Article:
Several low-angle younger-over-older normal faults cut away several thousand feet of Lower and Middle Paleozoic rocks at the base of the upper plate in the Grant Range (Huttrer, 1963; Moores and others, 1968; Kirkpatrick, 1960). High-angle normal faults also cut the upper plate rocks, commonly with less than 2000 feet of throw. There appears to be two generations of high-angle faults in the Grant Range. One set of faults cuts the low-angle normal faults while an apparently earlier set of high-angle faults are cut by the low-angle normal faults (Hyde, 1963). These high-angle and low-angle faults appear to be both Oligocene and Miocene in age.

Regional metamorphism of folded Ordovician through Devonian rocks in the Wood Hills and northern Pequop Mountains occurred in two phases with prograde metamorphism reaching the kyanite-staurolite zone of the amphibolite facies (Thorman, 1962). These rocks are deformed by large-scale northeast-trending recumbent and northward overturned folds. The Devonian metasediments in the Wood Hills are the youngest regionally metamorphosed rocks recognized to date in northeastern Nevada.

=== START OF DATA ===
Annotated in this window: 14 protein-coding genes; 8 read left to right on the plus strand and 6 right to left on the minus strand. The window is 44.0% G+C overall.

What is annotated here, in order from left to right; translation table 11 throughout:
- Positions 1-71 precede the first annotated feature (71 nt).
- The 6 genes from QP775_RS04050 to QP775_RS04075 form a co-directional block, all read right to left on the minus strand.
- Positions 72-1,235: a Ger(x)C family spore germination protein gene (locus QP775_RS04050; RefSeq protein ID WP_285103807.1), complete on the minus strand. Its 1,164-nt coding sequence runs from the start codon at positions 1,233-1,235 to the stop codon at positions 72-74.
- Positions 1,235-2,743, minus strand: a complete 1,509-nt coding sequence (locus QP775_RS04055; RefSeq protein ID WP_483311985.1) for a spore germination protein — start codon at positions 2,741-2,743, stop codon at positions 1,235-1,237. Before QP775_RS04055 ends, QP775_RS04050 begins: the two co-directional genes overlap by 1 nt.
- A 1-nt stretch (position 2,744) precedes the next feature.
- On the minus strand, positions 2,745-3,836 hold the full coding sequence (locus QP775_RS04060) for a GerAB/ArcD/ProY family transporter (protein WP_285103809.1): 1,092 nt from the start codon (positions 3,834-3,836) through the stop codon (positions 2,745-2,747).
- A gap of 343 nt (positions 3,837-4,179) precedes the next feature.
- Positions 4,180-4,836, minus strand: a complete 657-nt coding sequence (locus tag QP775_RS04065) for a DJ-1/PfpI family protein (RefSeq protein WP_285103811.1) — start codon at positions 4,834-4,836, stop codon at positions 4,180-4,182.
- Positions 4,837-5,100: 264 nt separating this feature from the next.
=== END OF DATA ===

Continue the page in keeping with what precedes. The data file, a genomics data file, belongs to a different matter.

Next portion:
To the east, local metamorphism of Cambrian and Ordovician rocks in the northern Toana Range reached the lower portion of the greenschist facies (Pilger, 1972). In the Pilot Range, Precambrian and Cambrian sediments are metamorphosed to greenschist and locally to the amphibolite facies. The timing of this metamorphism is poorly constrained but appears to be Jurassic and/or Early Cretaceous based upon crosscutting plutonic bodies (Miller and Lush, 1981).

Farther south in the Kern Mountains-Deep Creek Range, Precambrian and Lower Cambrian sediments have been regionally metamorphosed to the staurolite zone of the amphibolite facies (Nelson, 1966). In the nearby Schell Creek Range, lower plate amphibolite facies Precambrian and Cambrian sediments show cleavage and are poorly foliated (Misch, 1960). In the northern Egan Range, lower plate Precambrian rocks have been metamorphosed to the lower greenschist facies (Woodward, 1962).